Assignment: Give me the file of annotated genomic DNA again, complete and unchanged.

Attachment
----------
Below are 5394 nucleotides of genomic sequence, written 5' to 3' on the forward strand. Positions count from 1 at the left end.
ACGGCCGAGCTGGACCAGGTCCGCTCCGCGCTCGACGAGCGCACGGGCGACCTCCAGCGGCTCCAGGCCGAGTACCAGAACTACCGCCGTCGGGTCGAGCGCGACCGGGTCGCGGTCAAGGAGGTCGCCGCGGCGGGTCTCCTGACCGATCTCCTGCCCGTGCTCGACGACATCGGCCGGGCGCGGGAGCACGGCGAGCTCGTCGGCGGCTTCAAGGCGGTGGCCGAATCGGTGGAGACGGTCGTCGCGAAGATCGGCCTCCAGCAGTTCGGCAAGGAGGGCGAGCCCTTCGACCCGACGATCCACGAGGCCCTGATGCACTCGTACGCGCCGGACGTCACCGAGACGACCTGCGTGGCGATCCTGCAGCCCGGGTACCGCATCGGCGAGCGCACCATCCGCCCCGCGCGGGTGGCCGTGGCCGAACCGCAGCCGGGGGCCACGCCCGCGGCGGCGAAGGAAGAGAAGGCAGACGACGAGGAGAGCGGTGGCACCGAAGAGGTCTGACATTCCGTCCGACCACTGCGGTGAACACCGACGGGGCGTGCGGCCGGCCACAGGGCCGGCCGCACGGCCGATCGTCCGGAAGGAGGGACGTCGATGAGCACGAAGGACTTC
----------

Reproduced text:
Below are 5394 nucleotides of genomic sequence, written 5' to 3' on the forward strand. Positions count from 1 at the left end.
ACGGCCGAGCTGGACCAGGTCCGCTCCGCGCTCGACGAGCGCACGGGCGACCTCCAGCGGCTCCAGGCCGAGTACCAGAACTACCGCCGTCGGGTCGAGCGCGACCGGGTCGCGGTCAAGGAGGTCGCCGCGGCGGGTCTCCTGACCGATCTCCTGCCCGTGCTCGACGACATCGGCCGGGCGCGGGAGCACGGCGAGCTCGTCGGCGGCTTCAAGGCGGTGGCCGAATCGGTGGAGACGGTCGTCGCGAAGATCGGCCTCCAGCAGTTCGGCAAGGAGGGCGAGCCCTTCGACCCGACGATCCACGAGGCCCTGATGCACTCGTACGCGCCGGACGTCACCGAGACGACCTGCGTGGCGATCCTGCAGCCCGGGTACCGCATCGGCGAGCGCACCATCCGCCCCGCGCGGGTGGCCGTGGCCGAACCGCAGCCGGGGGCCACGCCCGCGGCGGCGAAGGAAGAGAAGGCAGACGACGAGGAGAGCGGTGGCACCGAAGAGGTCTGACATTCCGTCCGACCACTGCGGTGAACACCGACGGGGCGTGCGGCCGGCCACAGGGCCGGCCGCACGGCCGATCGTCCGGAAGGAGGGACGTCGATGAGCACGAAGGACTTC